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Prevention and Victim Services Program Department of Juvenile Justice, Report No. 02-62, November 2002
Full report in PDF format

School Readiness Overview

  • The Legislature allocates 10% of the department’s budget, $61.4 million, to the Department of Juvenile Justice Prevention Program.  Program services are outsourced: department employees administer grants and contracts that will serve 58,704 youth during the 2002-03 fiscal year.
  • The Prevention Program has begun requiring providers to serve high-risk youth from high-risk zip codes.  This decision is sound; however, due to the inadequacy of its data system, the department cannot determine whether targeting efforts are successful.
  • The department has drawn on national research to target prevention resources.  Now the department should assess the results of its strategies by analyzing project information.  It should also integrate project data with evolving national research to identify potential ways to improve the program.
  • An audit conducted by the Comptroller in early 2002 found the program had failed to adequately control the disbursement of prevention grant funds.  Over the past nine months the program has addressed these grant deficiencies by developing a draft policies and procedures manual, revising the grant monitoring form, setting up a process to respond to deficient programs, and training staff on the new procedures.  The program should set up a similar system of accountability for monitoring its $41.9 million in contracts.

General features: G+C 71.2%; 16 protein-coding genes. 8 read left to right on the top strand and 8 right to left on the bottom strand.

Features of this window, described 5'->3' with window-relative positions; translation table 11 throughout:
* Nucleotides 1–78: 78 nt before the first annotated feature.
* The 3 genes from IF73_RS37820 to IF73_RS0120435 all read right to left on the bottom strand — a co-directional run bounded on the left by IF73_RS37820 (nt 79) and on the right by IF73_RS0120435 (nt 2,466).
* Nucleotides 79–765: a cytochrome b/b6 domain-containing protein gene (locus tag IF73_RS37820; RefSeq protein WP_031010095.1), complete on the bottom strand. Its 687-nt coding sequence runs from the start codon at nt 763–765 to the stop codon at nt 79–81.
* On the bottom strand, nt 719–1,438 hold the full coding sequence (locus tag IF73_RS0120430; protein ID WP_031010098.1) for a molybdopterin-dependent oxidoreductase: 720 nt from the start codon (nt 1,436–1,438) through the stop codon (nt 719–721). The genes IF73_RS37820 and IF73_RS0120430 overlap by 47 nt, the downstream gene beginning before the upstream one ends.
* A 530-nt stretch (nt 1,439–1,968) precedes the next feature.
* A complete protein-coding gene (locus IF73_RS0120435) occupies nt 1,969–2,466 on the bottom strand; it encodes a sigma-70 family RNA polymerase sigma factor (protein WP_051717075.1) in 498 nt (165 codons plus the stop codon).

• By entering into contracts with nine persons to perform duties of FTE positions that the Legislature eliminated, the department appears to have violated legislative intent.  The department should seek the Legislature’s approval to contract with the nine OPS employees to provide local and volunteer services.

Which Government Program Summaries contain related information?

Prevention and Victim Services
Department of Juvenile Justice

What other OPPAGA-related materials are available?

  • Report No. 09-01 DJJ Should Monitor Network and PACE Administrative Services and Revise Policies to Serve Appropriate Youth, published in January 2009.
  • Report No. 08-07 DJJ Should Better Identify At-Risk Youth, Use Proven Prevention Models, and Revise Funding Practices, published in February 2008.
  • Report No. 04-47 Progress Report: DJJ Prevention Makes Progress; More Analysis and Contract Monitoring Needed, published in July 2004.
  • Report No. 98-63 Follow-up Report on Prevention Programs Administered by the Department of Juvenile Justice, published in February 1999.
  • Report No. 96-35 Policy Review of Prevention Programs of the Department of Juvenile Justice, published in January 21, 1997.

Copies of this report in print or alternate accessible format may be obtained by telephone (850/488-0021), by FAX (850/487-9213), in person, or by mail (OPPAGA Report Production, Claude Pepper Building, Room 312, 111 W. Madison St., Tallahassee, FL 32399-1475).
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